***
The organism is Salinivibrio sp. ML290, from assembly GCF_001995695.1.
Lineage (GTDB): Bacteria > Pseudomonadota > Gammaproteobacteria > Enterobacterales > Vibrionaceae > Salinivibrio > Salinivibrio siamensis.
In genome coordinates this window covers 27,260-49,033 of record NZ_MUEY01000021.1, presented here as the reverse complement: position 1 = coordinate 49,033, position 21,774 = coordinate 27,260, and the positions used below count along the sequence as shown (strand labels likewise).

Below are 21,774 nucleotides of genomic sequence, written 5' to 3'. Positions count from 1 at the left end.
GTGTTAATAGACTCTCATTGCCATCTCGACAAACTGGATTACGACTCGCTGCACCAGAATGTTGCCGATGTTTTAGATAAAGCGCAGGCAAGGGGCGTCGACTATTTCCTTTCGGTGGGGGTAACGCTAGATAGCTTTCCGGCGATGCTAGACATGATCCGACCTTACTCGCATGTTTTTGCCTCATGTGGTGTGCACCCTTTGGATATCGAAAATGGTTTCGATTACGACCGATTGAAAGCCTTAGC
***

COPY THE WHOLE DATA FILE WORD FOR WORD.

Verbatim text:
The organism is Salinivibrio sp. ML290, from assembly GCF_001995695.1.
Lineage (GTDB): Bacteria > Pseudomonadota > Gammaproteobacteria > Enterobacterales > Vibrionaceae > Salinivibrio > Salinivibrio siamensis.
In genome coordinates this window covers 27,260-49,033 of record NZ_MUEY01000021.1, presented here as the reverse complement: position 1 = coordinate 49,033, position 21,774 = coordinate 27,260, and the positions used below count along the sequence as shown (strand labels likewise).

Below are 21,774 nucleotides of genomic sequence, written 5' to 3'. Positions count from 1 at the left end.
GTGTTAATAGACTCTCATTGCCATCTCGACAAACTGGATTACGACTCGCTGCACCAGAATGTTGCCGATGTTTTAGATAAAGCGCAGGCAAGGGGCGTCGACTATTTCCTTTCGGTGGGGGTAACGCTAGATAGCTTTCCGGCGATGCTAGACATGATCCGACCTTACTCGCATGTTTTTGCCTCATGTGGTGTGCACCCTTTGGATATCGAAAATGGTTTCGATTACGACCGATTGAAAGCCTTAGC